The state of polarisation in Egypt was clearly reflected in the different reactions different groups and parties have given in response to the deadly violence on Sunday, which coincided with the anniversary of the first day of the 1973 war.
The Egyptian Organisation for Human Rights (EOHR) said it was extremely concerned with the Sunday violence. The organisation called for immediate investigations; it added that it condemns the deaths of protesters and asserts the need to deal with them in a peaceful manner to avoid deaths. Hafez Abo Seada, head of the organization, said the occurrence of death among protesters is “extremely dangerous.”
He added that ousted President Mohamed Morsi supporters who were not peaceful should have been dealt with firmly and within the boundaries of the law: arresting perpetrators without causing deaths.
EOHR said it asserts the freedom of assembly and expression in a peaceful manner, but it should be exercised without “violence, vandalism [or] destruction.”
Deadly violence on Sunday between Morsi supporters on the one hand and security forces on the other has left at least 50 dead and around 250 injured. Most of the deaths and injuries were in the governorates of Cairo and Giza. Morsi supporters had called for marches in Tahrir Square, where army supporters gathered to commemorate the 40th anniversary of the 6 October War.
The Anti-Coup Alliance said in a statement on Sunday that Egyptians who turned up to “celebrate” the anniversary were “confronted by cold-blooded coup forces that shot to kill, with live bullets…” The alliance accused the “coup commanders” and their collaborators of the deadly violence.
“They [putschists] send their forces to kill, maim, arrest and detain peaceful Egyptians,” the statement read. The alliance said it will not be derailed by the killings, arrests and intimidation, adding that all this would only make them “more determined.”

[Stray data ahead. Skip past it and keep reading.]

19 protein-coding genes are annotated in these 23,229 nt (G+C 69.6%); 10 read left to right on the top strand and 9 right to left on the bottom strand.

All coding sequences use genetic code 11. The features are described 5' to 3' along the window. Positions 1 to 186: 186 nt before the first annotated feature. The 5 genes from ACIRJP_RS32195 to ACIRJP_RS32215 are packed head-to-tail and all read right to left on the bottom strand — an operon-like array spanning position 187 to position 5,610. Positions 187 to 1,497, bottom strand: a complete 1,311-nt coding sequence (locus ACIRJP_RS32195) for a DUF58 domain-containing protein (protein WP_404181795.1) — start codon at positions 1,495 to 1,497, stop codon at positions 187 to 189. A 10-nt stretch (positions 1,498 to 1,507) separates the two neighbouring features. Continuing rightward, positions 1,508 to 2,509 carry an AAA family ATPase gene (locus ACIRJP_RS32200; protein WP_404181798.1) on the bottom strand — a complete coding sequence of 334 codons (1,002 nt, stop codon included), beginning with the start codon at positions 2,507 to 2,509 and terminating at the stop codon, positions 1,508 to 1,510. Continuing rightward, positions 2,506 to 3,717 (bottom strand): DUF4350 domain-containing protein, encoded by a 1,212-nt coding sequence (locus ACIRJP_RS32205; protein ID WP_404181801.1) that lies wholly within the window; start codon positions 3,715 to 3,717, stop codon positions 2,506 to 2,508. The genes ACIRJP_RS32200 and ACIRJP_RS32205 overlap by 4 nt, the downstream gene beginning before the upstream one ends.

A youth group within the alliance, the Youth Anti-Coup Alliance, said in a statement in the early hours of Monday that “the militias” who committed a new crime against Egypt by killing peaceful protesters on the streets “will not deter Egyptians from demanding their rights.” The youth group also said that they will continue to work on “bringing down the coup and trying all of its leaders.”
Voicing a different opinion, Heba Yassin, the spokesperson of Al-Tayar Al-Shaaby, said the Muslim Brotherhood “were trying to taint the historic day.”
“They make use of any violence to exploit the fall of victims for their gains,” she said. Yassin added that they were also trying to “destabilize the state” and create “disorder.”
The Head of the Free Egyptians Party Ahmed Saeed said the Brotherhood’s insistence on protesting on Sunday goes against “nationalism and belonging.”
The Anti-Coup Alliance asked the “Egyptian people” to protest in Tahrir square on Friday, saying that the square “is a property of all Egyptians, nobody will ban us [from protesting there] whatever the costs” in a statement they issued on Sunday night.
The alliance also called for student protests in schools and universities on Tuesday to denounce “the massacres against the Egyptians”.
The alliance announced the continuation of marches during this week, under the slogan “the people regain the October spirit”. The protests aim, according to the statement, to denounce the army’s current leaders, “who marred the army’s doctrine and opened fire on the Egyptian people.”